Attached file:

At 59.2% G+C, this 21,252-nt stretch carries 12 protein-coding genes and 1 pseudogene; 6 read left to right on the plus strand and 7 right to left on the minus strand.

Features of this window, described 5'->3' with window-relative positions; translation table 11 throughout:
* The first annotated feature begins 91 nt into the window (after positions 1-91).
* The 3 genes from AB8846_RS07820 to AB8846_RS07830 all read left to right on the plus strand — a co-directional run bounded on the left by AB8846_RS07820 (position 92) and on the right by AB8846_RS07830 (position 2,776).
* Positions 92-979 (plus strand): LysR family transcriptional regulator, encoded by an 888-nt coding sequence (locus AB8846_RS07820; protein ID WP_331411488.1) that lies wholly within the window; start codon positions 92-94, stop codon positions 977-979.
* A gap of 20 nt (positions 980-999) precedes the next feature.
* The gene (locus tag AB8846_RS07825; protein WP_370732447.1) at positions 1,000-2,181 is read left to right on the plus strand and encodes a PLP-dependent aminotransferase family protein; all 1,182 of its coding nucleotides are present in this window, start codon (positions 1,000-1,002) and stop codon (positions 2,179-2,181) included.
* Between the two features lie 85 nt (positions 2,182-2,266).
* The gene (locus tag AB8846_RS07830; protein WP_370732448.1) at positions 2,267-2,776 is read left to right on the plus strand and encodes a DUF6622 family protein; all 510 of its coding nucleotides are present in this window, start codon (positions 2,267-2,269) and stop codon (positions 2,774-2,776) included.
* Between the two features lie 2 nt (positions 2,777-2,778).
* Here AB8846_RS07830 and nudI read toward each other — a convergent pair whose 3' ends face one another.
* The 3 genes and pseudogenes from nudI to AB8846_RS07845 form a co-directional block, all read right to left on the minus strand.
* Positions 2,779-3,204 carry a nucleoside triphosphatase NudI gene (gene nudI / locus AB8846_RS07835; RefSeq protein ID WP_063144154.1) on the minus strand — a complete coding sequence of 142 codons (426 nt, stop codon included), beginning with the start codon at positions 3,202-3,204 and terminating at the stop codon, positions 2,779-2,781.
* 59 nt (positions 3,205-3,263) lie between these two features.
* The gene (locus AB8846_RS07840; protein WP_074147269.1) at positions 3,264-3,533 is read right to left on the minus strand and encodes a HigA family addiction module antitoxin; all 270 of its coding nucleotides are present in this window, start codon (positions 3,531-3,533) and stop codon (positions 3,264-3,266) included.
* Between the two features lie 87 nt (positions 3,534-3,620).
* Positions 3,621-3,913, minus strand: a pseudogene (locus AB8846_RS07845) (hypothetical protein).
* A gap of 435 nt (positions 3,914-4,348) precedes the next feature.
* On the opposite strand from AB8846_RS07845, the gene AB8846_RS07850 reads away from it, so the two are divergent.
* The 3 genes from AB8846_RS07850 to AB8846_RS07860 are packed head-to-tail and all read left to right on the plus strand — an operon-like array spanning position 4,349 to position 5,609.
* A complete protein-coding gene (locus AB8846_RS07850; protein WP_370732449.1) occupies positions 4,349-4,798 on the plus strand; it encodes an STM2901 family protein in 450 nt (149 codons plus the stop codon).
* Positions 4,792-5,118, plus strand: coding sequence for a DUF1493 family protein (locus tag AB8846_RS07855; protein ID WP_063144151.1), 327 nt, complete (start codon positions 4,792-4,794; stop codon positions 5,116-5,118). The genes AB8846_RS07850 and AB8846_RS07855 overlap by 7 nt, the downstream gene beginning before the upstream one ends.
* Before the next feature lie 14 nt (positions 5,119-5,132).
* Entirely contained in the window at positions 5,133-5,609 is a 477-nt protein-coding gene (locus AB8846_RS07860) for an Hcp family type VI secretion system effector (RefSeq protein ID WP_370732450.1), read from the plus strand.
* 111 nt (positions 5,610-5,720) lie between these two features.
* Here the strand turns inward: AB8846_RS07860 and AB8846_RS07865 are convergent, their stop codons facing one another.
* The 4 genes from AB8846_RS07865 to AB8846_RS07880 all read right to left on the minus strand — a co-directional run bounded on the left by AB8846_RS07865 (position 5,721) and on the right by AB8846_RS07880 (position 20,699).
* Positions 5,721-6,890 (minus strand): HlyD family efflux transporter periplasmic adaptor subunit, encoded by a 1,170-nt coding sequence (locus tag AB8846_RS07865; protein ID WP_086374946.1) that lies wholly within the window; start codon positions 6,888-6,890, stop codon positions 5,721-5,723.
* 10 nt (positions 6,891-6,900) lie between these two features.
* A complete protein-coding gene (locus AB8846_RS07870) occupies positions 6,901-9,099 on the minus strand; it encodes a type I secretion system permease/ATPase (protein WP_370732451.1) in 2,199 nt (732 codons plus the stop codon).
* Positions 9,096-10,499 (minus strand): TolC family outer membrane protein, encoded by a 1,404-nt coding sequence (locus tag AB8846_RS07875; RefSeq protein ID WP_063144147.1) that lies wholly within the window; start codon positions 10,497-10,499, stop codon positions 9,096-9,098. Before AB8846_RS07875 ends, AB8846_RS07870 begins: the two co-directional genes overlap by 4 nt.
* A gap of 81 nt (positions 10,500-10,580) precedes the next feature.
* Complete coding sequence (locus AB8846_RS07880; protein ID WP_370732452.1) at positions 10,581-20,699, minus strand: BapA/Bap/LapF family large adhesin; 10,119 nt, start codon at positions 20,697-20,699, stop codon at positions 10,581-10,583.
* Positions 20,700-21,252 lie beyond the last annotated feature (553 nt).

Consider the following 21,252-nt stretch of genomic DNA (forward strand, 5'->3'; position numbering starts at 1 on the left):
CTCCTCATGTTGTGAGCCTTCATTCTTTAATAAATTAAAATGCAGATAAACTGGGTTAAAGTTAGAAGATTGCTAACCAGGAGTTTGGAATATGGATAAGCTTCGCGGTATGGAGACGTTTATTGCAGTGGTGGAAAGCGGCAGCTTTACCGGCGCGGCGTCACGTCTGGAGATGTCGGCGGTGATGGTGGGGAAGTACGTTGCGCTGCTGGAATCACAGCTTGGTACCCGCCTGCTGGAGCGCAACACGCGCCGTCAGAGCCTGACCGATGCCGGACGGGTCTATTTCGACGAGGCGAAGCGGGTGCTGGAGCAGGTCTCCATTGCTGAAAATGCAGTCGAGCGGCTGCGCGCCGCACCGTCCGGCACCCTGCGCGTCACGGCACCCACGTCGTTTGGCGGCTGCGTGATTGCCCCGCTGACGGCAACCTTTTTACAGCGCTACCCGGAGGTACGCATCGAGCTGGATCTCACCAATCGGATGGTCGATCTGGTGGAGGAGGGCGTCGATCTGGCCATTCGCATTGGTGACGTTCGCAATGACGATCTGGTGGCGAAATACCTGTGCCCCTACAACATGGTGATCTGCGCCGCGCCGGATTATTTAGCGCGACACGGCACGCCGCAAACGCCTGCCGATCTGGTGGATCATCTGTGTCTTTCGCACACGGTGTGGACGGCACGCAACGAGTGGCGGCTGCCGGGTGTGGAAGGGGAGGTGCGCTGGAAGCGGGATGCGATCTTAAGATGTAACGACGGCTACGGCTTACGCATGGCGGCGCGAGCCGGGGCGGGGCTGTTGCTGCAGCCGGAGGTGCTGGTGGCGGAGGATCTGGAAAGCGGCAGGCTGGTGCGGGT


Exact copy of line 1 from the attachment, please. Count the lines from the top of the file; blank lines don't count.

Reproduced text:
At 59.2% G+C, this 21,252-nt stretch carries 12 protein-coding genes and 1 pseudogene; 6 read left to right on the plus strand and 7 right to left on the minus strand.